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Duby v. Winn

United States District Court, E.D. Michigan, Southern Division

October 4, 2016

RICHARD E. DUBY, JR., Petitioner,
v.
THOMAS WINN, Respondent.

          MEMORANDUM AND ORDER DENYING PETITION FOR WRIT OF HABEAS CORPUS AND DENYING CERTIFICATE OF APPEALABILITY

          AVERN COHN UNITED STATES DISTRICT JUDGE

         I. Introduction

         This is a habeas case under 28 U.S.C. § 2254. Petitioner Richard Duby, Jr. was convicted in Gladwin County Circuit Court by a jury of three counts of first-degree criminal sexual conduct, one count of second-degree criminal sexual conduct, one count of second-degree child abuse, and one count of accosting a child for immoral purposes. He was sentenced to a string of concurrent sentences, the longest of which is 30 to 60 years.

         The petition raises two claims: (1) whether Petitioner was denied his appeal of right when a corrections officer failed to file a notice for him, and (2) whether the trial court's determination that Petitioner waived his right to appeal was based on an unreasonable determination of the facts. For the reasons that follow, the petition will be denied for lack of merit.

         II. Background

         The facts relevant to Petitioner's claims as gleaned from the record follow.

         Petitioner was sentenced on August 24, 2011. At the conclusion of the sentencing hearing, he was given a “Notice of Right to Appellate Review and Request for Appointment of Attorney” form. The form states: “A request for the appointment of an attorney must be made in writing and sent directly to the court at the address noted above within 42 days.” See Mich. Ct. R. 7.204(A)(2). In Petitioner's case, the time for requesting appointment of counsel for filing a direct appeal was October 5, 2011, 42 days after August 24, 2011.

         The state court record contains a signed copy of this form bearing a date of August 29, 2011. The form also includes an affidavit bearing a notarization by Susan Walker, Notary Public, dated September 1, 2011. However, as will be explained, the trial court concluded that the form was not filed until after expiration of the 42-day period. The trial court found that Petitioner filed a notice of appeal when he sent a letter to the trial court dated October 25, 2011 in which he requested information on how to proceed with an appeal.

         Petitioner, through counsel, filed a motion in the trial court to reissue the judgment of sentence to reset the appellate deadline. As grounds for extending the deadline, Petitioner said that he attempted to file a timely appeal, but a corrections officer failed to file the paperwork, and a court clerk later turned Petitioner's mother away when she attempted to file the appeal.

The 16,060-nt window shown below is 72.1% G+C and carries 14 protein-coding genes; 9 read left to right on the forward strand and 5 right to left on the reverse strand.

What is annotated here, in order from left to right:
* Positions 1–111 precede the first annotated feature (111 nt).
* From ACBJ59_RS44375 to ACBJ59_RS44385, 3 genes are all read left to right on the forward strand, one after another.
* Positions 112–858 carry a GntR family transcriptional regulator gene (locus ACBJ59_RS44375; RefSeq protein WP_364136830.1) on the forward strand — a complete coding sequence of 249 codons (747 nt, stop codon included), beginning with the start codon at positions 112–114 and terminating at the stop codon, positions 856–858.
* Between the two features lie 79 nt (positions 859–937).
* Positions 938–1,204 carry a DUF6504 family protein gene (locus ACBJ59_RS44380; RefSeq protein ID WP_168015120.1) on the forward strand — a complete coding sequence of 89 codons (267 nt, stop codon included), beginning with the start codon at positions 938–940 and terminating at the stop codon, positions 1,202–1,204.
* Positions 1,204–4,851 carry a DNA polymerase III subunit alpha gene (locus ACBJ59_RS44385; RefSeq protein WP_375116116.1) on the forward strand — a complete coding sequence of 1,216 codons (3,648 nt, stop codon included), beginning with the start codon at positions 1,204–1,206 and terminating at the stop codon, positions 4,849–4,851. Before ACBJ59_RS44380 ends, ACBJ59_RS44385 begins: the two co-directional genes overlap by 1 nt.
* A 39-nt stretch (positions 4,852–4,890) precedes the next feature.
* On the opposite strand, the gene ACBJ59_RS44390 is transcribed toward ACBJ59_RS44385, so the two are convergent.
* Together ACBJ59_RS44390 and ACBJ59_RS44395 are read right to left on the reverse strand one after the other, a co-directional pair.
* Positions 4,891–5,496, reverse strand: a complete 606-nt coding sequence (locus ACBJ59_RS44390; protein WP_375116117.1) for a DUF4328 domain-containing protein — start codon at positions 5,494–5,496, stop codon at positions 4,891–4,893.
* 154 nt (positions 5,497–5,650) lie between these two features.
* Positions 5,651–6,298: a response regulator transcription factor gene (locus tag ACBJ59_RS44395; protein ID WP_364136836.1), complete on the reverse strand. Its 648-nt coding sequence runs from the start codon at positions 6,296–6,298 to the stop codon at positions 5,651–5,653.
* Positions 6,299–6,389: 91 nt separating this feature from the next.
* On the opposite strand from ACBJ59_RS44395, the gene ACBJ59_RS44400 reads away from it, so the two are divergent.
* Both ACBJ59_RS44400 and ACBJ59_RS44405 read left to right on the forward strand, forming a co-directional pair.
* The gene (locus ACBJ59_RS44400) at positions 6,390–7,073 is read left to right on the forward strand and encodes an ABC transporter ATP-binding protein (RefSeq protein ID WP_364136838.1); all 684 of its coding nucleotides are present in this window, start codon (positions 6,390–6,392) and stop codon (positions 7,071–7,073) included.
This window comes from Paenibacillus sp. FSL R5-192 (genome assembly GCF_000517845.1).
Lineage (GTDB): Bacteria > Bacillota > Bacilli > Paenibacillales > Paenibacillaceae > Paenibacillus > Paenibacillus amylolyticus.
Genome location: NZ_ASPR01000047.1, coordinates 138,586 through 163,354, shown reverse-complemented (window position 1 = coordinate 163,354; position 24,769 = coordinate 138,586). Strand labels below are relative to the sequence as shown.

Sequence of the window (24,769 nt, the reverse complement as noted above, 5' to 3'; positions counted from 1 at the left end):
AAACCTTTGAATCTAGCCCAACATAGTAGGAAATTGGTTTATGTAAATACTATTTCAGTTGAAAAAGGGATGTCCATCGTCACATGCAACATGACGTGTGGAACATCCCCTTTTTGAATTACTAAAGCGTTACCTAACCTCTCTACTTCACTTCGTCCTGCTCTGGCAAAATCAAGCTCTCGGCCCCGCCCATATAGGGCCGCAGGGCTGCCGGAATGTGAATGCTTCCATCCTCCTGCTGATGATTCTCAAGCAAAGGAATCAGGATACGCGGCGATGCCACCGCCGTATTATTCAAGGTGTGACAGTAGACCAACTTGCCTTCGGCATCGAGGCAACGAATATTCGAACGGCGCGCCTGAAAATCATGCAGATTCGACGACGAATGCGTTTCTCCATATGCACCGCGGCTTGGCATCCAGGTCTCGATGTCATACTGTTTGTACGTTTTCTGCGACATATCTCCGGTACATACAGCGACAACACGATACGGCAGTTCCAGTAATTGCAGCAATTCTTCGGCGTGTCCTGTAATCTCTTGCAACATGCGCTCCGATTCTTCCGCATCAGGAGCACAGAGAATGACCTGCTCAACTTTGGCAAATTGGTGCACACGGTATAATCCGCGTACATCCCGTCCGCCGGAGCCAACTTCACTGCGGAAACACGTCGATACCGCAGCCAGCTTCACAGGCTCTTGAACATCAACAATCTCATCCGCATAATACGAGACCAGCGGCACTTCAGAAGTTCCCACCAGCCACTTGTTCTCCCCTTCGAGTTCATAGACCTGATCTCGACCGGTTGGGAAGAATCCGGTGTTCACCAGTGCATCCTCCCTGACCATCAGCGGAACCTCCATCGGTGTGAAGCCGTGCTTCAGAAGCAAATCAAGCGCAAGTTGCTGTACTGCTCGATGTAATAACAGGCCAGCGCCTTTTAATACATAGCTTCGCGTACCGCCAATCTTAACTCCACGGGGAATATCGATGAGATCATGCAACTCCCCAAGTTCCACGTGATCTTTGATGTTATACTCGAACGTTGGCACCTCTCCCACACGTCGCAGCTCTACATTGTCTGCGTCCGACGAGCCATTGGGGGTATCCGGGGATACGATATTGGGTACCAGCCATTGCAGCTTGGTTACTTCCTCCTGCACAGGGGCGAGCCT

On October 8, 2012, the trial court held an evidentiary hearing on the motion. Kathie Duby, Petitioner's mother, testified that several weeks after her son's sentencing she found a signed copy of the appeal form among Petitioner's belongings that a friend picked-up from the Gladwin County Jail. Duby further testified that she took the appellate form to the courthouse, but she was told that it was too late to file. Duby did not remember the date she went to the courthouse.

         Petitioner testified that he intended to appeal his conviction after he was sentenced. He further testified that when he got back to the jail after sentencing, he read the forms, signed them, and handed them to a corrections officer named Powell. Petitioner testified that Powell brought the forms back to him and he told Petitioner that they needed to be notarized and that the notary would be available the next day. Petitioner testified that he obtained the notary's signature the next day and he asked a corrections officer named Grant to make copies. Petitioner testified that he “assumed” someone from the jail was also going to file the original form with clerk's office. Petitioner did not testify that he instructed Grant to file the appellate papers.

         Petitioner also testified that when he was transferred to the Michigan Department of Corrections, he was told that he should confirm that his appeal had been filed. He then called his mother and told her to take a copy of the form to the clerk's office and verify that it had been filed. Petitioner later learned from his mother that his appellate form would not be accepted for filing because it was late. As a result, Petitioner wrote a letter to the trial court, dated October 25, 2011, asking how he could initiate his appeal, and attaching copies of the previously signed forms.

         Matthew McGourty, a jail administrator with the Gladwin County Sheriff's Department, testified that he was familiar with Petitioner. McGourty testified that in accordance with Petitioner's request, his appeal paperwork was released to a person named Chad Auxier on September 8, 2011. McGourty also testified that deputies were prohibited from filing court documents on behalf of prisoners. He testified that appeal papers from prisoners are delivered to the courts using the jail's kite system, and inmates are made aware of the kite system.

         Gladwin County Clerk Laura Brandon-Maveal testified that it is her office's policy to accept all documents for filing, and that it was not part of her job or that of her staff to check whether filings were timely. The office will file such documents and leave it to the court to determine whether they were timely filed. Brandon-Maveal testified that a woman did approach the office with a filing in Petitioner's case, but then left without submitting it when they were told it lacked a ...


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